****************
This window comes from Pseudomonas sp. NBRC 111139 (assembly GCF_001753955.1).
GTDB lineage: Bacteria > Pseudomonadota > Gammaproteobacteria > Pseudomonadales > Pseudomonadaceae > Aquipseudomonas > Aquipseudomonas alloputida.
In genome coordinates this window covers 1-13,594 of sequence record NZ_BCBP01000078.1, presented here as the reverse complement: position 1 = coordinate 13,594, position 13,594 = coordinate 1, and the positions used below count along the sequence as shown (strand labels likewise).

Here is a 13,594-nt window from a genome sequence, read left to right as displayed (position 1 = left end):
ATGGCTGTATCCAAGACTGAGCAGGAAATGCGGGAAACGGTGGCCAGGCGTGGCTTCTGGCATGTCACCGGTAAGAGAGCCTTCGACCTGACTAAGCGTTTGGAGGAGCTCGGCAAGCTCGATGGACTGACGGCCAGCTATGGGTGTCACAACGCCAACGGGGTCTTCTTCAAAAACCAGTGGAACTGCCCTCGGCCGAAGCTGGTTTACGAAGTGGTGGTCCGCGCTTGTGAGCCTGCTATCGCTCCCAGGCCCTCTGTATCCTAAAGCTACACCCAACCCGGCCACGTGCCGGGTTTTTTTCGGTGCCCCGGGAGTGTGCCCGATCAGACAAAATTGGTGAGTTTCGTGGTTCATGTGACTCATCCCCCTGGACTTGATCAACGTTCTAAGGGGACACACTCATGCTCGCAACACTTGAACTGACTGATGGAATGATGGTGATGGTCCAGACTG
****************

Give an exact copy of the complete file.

This window comes from Pseudomonas sp. NBRC 111139 (assembly GCF_001753955.1).
GTDB lineage: Bacteria > Pseudomonadota > Gammaproteobacteria > Pseudomonadales > Pseudomonadaceae > Aquipseudomonas > Aquipseudomonas alloputida.
In genome coordinates this window covers 1-13,594 of sequence record NZ_BCBP01000078.1, presented here as the reverse complement: position 1 = coordinate 13,594, position 13,594 = coordinate 1, and the positions used below count along the sequence as shown (strand labels likewise).

Here is a 13,594-nt window from a genome sequence, read left to right as displayed (position 1 = left end):
ATGGCTGTATCCAAGACTGAGCAGGAAATGCGGGAAACGGTGGCCAGGCGTGGCTTCTGGCATGTCACCGGTAAGAGAGCCTTCGACCTGACTAAGCGTTTGGAGGAGCTCGGCAAGCTCGATGGACTGACGGCCAGCTATGGGTGTCACAACGCCAACGGGGTCTTCTTCAAAAACCAGTGGAACTGCCCTCGGCCGAAGCTGGTTTACGAAGTGGTGGTCCGCGCTTGTGAGCCTGCTATCGCTCCCAGGCCCTCTGTATCCTAAAGCTACACCCAACCCGGCCACGTGCCGGGTTTTTTTCGGTGCCCCGGGAGTGTGCCCGATCAGACAAAATTGGTGAGTTTCGTGGTTCATGTGACTCATCCCCCTGGACTTGATCAACGTTCTAAGGGGACACACTCATGCTCGCAACACTTGAACTGACTGATGGAATGATGGTGATGGTCCAGACTG